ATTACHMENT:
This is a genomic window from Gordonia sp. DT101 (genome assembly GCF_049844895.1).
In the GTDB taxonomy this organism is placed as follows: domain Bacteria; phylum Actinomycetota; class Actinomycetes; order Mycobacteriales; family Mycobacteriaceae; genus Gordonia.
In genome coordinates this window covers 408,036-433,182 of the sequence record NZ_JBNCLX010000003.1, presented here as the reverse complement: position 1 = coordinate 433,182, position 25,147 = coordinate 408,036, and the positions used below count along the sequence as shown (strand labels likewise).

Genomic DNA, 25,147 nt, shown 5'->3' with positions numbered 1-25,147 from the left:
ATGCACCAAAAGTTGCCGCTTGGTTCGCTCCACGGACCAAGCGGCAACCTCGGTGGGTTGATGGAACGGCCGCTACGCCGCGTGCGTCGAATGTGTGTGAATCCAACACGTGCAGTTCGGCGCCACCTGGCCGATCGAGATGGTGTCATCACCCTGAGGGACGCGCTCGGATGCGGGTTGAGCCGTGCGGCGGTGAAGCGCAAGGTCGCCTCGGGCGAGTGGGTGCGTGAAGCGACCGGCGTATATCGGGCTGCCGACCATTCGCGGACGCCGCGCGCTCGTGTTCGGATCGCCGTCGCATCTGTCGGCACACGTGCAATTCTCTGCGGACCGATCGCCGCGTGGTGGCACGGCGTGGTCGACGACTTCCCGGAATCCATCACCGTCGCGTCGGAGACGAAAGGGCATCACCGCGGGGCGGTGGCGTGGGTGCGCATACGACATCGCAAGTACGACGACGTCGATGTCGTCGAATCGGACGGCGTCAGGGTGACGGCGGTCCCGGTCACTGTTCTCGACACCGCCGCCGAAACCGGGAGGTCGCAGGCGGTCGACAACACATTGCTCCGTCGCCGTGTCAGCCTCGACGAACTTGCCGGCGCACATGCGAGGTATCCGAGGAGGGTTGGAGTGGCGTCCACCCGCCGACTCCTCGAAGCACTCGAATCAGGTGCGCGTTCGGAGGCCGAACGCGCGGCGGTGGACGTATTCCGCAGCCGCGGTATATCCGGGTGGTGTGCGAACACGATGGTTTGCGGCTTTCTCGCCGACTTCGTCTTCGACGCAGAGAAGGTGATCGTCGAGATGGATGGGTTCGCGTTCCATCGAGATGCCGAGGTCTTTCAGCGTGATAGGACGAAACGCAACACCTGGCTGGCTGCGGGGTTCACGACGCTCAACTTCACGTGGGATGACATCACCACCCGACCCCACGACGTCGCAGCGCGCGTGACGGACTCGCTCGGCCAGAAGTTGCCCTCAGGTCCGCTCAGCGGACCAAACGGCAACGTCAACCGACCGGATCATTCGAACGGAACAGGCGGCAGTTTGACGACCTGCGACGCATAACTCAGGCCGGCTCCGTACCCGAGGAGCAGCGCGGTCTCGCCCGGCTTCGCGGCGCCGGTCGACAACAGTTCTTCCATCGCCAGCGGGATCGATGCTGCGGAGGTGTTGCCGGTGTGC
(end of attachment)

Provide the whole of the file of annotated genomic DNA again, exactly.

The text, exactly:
This is a genomic window from Gordonia sp. DT101 (genome assembly GCF_049844895.1).
In the GTDB taxonomy this organism is placed as follows: domain Bacteria; phylum Actinomycetota; class Actinomycetes; order Mycobacteriales; family Mycobacteriaceae; genus Gordonia.
In genome coordinates this window covers 408,036-433,182 of the sequence record NZ_JBNCLX010000003.1, presented here as the reverse complement: position 1 = coordinate 433,182, position 25,147 = coordinate 408,036, and the positions used below count along the sequence as shown (strand labels likewise).

Genomic DNA, 25,147 nt, shown 5'->3' with positions numbered 1-25,147 from the left:
ATGCACCAAAAGTTGCCGCTTGGTTCGCTCCACGGACCAAGCGGCAACCTCGGTGGGTTGATGGAACGGCCGCTACGCCGCGTGCGTCGAATGTGTGTGAATCCAACACGTGCAGTTCGGCGCCACCTGGCCGATCGAGATGGTGTCATCACCCTGAGGGACGCGCTCGGATGCGGGTTGAGCCGTGCGGCGGTGAAGCGCAAGGTCGCCTCGGGCGAGTGGGTGCGTGAAGCGACCGGCGTATATCGGGCTGCCGACCATTCGCGGACGCCGCGCGCTCGTGTTCGGATCGCCGTCGCATCTGTCGGCACACGTGCAATTCTCTGCGGACCGATCGCCGCGTGGTGGCACGGCGTGGTCGACGACTTCCCGGAATCCATCACCGTCGCGTCGGAGACGAAAGGGCATCACCGCGGGGCGGTGGCGTGGGTGCGCATACGACATCGCAAGTACGACGACGTCGATGTCGTCGAATCGGACGGCGTCAGGGTGACGGCGGTCCCGGTCACTGTTCTCGACACCGCCGCCGAAACCGGGAGGTCGCAGGCGGTCGACAACACATTGCTCCGTCGCCGTGTCAGCCTCGACGAACTTGCCGGCGCACATGCGAGGTATCCGAGGAGGGTTGGAGTGGCGTCCACCCGCCGACTCCTCGAAGCACTCGAATCAGGTGCGCGTTCGGAGGCCGAACGCGCGGCGGTGGACGTATTCCGCAGCCGCGGTATATCCGGGTGGTGTGCGAACACGATGGTTTGCGGCTTTCTCGCCGACTTCGTCTTCGACGCAGAGAAGGTGATCGTCGAGATGGATGGGTTCGCGTTCCATCGAGATGCCGAGGTCTTTCAGCGTGATAGGACGAAACGCAACACCTGGCTGGCTGCGGGGTTCACGACGCTCAACTTCACGTGGGATGACATCACCACCCGACCCCACGACGTCGCAGCGCGCGTGACGGACTCGCTCGGCCAGAAGTTGCCCTCAGGTCCGCTCAGCGGACCAAACGGCAACGTCAACCGACCGGATCATTCGAACGGAACAGGCGGCAGTTTGACGACCTGCGACGCATAACTCAGGCCGGCTCCGTACCCGAGGAGCAGCGCGGTCTCGCCCGGCTTCGCGGCGCCGGTCGACAACAGTTCTTCCATCGCCAGCGGGATCGATGCTGCGGAGGTGTTGCCGGTGTGC